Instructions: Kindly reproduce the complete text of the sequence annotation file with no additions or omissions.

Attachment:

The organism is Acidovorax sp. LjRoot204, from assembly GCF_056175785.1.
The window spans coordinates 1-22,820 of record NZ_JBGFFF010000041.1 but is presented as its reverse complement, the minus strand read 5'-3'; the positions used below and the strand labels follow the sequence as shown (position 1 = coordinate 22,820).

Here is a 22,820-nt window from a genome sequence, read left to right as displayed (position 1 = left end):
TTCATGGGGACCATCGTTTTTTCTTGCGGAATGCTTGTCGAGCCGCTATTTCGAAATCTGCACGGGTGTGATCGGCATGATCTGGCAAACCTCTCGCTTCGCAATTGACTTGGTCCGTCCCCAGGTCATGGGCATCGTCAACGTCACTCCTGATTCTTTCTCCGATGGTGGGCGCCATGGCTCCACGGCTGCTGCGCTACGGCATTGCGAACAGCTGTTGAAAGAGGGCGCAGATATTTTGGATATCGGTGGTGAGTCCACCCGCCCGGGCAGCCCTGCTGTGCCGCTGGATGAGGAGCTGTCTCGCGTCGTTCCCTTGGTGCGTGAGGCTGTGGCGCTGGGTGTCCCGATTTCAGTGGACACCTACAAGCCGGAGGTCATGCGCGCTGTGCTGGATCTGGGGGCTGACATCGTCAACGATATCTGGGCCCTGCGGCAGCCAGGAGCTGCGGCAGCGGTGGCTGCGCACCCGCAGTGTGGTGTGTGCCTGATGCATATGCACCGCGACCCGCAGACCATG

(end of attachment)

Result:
The organism is Acidovorax sp. LjRoot204, from assembly GCF_056175785.1.
The window spans coordinates 1-22,820 of record NZ_JBGFFF010000041.1 but is presented as its reverse complement, the minus strand read 5'-3'; the positions used below and the strand labels follow the sequence as shown (position 1 = coordinate 22,820).

Here is a 22,820-nt window from a genome sequence, read left to right as displayed (position 1 = left end):
TTCATGGGGACCATCGTTTTTTCTTGCGGAATGCTTGTCGAGCCGCTATTTCGAAATCTGCACGGGTGTGATCGGCATGATCTGGCAAACCTCTCGCTTCGCAATTGACTTGGTCCGTCCCCAGGTCATGGGCATCGTCAACGTCACTCCTGATTCTTTCTCCGATGGTGGGCGCCATGGCTCCACGGCTGCTGCGCTACGGCATTGCGAACAGCTGTTGAAAGAGGGCGCAGATATTTTGGATATCGGTGGTGAGTCCACCCGCCCGGGCAGCCCTGCTGTGCCGCTGGATGAGGAGCTGTCTCGCGTCGTTCCCTTGGTGCGTGAGGCTGTGGCGCTGGGTGTCCCGATTTCAGTGGACACCTACAAGCCGGAGGTCATGCGCGCTGTGCTGGATCTGGGGGCTGACATCGTCAACGATATCTGGGCCCTGCGGCAGCCAGGAGCTGCGGCAGCGGTGGCTGCGCACCCGCAGTGTGGTGTGTGCCTGATGCATATGCACCGCGACCCGCAGACCATG